Blackfield IV Review


 With "Blackfield IV" (K -Scope, 2013) the duo created by Steven Wilson and Aviv Geffen has moved the scales until finding a new balance. Wilson, very focused on his solo career, has taken another step back and kept for himself only the role of collaborator and deus ex-machina: he contributes the guitars, vocals and mixing all the tracks, as well as the vocals in the track "Jupiter"; Geffen, determined to carry on his conquest of the international scene, was involved in everything else: songwriting, keyboards and piano, arrangements, production.
In these eleven "pills " (no track on this album exceed the length of four minutes), Geffen has distilled his vision of the world: the complicated and often disappointing relationship between the sexes, the passage of time and the loss of youth, the folly of many human acts, the lack of guidance and higher ideals, as suggested by the iconic cover image, a huge satellite dish pointed towards an empty and silent sky. There are, however, more so than in previous albums, glimmers of hope and lucid impulses; Geffen seems matured as a man and as an artist, perhaps also thanks to Wilson, who undoubtedly has the ability to bring out the best from everyone who crosses his path.
Three songs on the album are handled by the voices of three guest artists: Vincent Cavanagh from Anathema ("X- Ray"), Brett Anderson of Suede ("Firefly") and Jonathan Donahue of Mercury REV ("The Only Fool Is Me"), three singers coming from a very different extraction, but perfectly in line with the eclecticism of the album, which ranges from the epic feel of "Pills" to the dubstep of "After the Rain", from the sweetness of "Springtime" to the anger of "Kissed by the Devil" . Bass, drums and additional keyboards are entrusted, as always, to Seffy Efrati, Tomer Z and Eran Mittelman; on top, we get the successful even if unusual (seen the pop-rock style of the tracks) contribution of the London Session Orchestra for strings and winds.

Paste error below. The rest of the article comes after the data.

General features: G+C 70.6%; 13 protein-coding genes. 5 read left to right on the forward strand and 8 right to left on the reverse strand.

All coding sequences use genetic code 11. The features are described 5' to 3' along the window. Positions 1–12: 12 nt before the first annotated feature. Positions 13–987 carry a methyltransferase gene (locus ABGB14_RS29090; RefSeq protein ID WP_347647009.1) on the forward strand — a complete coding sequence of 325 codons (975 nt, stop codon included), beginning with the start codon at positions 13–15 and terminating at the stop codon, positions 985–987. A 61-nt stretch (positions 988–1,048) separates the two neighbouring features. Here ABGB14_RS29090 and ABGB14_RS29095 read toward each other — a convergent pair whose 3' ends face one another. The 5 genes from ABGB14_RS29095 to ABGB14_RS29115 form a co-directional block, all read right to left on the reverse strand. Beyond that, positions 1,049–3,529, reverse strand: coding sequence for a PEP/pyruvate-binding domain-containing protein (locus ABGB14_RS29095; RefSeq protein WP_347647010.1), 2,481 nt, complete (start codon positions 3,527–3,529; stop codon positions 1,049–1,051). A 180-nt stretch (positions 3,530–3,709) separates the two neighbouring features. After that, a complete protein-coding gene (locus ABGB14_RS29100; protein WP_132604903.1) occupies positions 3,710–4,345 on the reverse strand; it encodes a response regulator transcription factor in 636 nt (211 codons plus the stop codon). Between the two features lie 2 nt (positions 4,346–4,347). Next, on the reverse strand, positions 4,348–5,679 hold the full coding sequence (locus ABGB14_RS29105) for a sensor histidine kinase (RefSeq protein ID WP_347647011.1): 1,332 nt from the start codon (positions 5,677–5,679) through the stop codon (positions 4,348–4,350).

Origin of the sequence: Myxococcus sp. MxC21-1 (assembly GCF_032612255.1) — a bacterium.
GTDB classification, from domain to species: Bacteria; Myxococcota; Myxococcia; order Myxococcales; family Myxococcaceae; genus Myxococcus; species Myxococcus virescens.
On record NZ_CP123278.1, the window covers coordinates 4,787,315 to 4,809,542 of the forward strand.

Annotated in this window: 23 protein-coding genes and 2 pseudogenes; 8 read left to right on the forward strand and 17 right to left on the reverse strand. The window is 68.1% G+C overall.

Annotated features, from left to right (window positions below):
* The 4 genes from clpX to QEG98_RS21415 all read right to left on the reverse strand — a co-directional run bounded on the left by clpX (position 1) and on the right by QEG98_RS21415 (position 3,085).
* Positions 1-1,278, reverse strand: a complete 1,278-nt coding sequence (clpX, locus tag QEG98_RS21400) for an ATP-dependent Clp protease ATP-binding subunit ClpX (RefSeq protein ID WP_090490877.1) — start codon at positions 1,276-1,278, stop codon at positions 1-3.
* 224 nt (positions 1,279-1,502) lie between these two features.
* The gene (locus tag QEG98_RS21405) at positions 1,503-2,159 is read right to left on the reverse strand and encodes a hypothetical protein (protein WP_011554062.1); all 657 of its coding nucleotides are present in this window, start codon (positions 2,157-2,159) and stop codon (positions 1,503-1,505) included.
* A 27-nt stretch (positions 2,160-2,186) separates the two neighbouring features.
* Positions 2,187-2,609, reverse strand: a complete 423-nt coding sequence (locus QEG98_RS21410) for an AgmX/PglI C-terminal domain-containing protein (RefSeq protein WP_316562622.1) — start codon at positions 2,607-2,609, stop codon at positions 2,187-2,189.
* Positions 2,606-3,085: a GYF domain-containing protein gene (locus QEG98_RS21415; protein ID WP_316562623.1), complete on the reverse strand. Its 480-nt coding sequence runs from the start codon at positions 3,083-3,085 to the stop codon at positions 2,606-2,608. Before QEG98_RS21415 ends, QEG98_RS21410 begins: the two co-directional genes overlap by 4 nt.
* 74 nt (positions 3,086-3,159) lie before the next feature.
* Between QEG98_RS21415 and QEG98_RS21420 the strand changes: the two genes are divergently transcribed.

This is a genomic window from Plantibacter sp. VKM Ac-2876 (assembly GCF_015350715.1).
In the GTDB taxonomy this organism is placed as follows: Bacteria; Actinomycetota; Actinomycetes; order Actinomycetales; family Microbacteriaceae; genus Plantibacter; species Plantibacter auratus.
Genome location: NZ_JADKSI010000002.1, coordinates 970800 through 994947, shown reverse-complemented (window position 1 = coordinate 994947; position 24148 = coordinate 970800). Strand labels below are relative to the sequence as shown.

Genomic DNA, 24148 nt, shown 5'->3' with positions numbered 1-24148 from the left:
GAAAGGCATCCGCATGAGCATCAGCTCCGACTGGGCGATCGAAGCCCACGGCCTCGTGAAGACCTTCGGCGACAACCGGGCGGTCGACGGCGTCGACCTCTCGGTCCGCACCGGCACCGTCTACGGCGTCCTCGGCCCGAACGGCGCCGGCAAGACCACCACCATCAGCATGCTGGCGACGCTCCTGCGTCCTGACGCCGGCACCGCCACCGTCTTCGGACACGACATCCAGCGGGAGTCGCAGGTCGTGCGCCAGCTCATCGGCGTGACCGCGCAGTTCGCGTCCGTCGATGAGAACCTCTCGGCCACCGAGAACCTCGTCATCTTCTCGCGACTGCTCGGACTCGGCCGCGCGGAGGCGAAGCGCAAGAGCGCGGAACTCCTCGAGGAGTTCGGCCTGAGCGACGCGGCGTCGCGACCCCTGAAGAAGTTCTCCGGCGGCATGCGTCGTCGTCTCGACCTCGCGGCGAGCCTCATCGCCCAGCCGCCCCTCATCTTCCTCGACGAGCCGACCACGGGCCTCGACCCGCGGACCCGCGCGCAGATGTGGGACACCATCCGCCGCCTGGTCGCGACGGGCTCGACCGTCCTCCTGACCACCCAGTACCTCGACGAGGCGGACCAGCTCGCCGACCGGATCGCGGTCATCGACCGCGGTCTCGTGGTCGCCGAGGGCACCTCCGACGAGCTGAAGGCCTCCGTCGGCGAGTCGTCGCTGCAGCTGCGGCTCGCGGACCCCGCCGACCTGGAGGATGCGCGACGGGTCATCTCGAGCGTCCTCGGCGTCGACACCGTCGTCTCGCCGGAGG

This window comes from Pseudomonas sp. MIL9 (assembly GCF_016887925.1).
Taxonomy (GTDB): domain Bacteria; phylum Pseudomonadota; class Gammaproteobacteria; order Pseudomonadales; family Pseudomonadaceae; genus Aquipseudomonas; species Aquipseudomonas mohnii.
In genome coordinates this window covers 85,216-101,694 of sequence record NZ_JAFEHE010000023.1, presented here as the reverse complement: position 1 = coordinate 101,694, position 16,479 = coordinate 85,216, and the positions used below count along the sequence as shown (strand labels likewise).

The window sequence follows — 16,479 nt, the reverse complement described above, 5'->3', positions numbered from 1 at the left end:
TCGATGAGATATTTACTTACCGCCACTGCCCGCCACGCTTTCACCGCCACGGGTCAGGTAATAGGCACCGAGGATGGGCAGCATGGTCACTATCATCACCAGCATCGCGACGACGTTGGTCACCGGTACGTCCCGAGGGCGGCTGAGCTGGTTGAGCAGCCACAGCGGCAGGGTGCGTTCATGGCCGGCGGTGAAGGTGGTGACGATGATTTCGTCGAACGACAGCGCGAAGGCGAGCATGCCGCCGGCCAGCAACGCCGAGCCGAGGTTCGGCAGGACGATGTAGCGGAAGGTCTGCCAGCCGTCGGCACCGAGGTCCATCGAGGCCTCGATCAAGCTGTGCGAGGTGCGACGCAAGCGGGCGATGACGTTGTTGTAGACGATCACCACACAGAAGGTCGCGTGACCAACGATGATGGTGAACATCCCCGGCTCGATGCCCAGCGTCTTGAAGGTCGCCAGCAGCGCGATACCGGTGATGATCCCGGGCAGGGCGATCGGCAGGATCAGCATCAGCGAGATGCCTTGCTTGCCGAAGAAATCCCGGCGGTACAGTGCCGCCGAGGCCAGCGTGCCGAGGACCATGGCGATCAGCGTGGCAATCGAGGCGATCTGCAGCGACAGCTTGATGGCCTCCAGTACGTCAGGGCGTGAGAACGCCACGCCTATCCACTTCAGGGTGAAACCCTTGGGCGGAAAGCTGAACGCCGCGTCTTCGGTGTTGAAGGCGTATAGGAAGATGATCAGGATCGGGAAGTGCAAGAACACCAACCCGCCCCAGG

The album comes with a very nice booklet, created by Carl Glover for Aleph, which illustrates each song with images that deserve much more than a quick look. A curiosity: the Japanese writing displayed on the final page means "Blackfield": a signature and, in a way, a statement of intent.


 X-Ray (feat. Vincent Cavanagh – Anathema)
 Sense of Insanity
 Firefly (feat. Brett Anderson – Suede)
 The Only Fool is Me (feat. Jonathan Donahue – Mercury Rev)
 Kissed by the Devil
 Lost Souls
 After the Rain

Review by Paola Macchiavello

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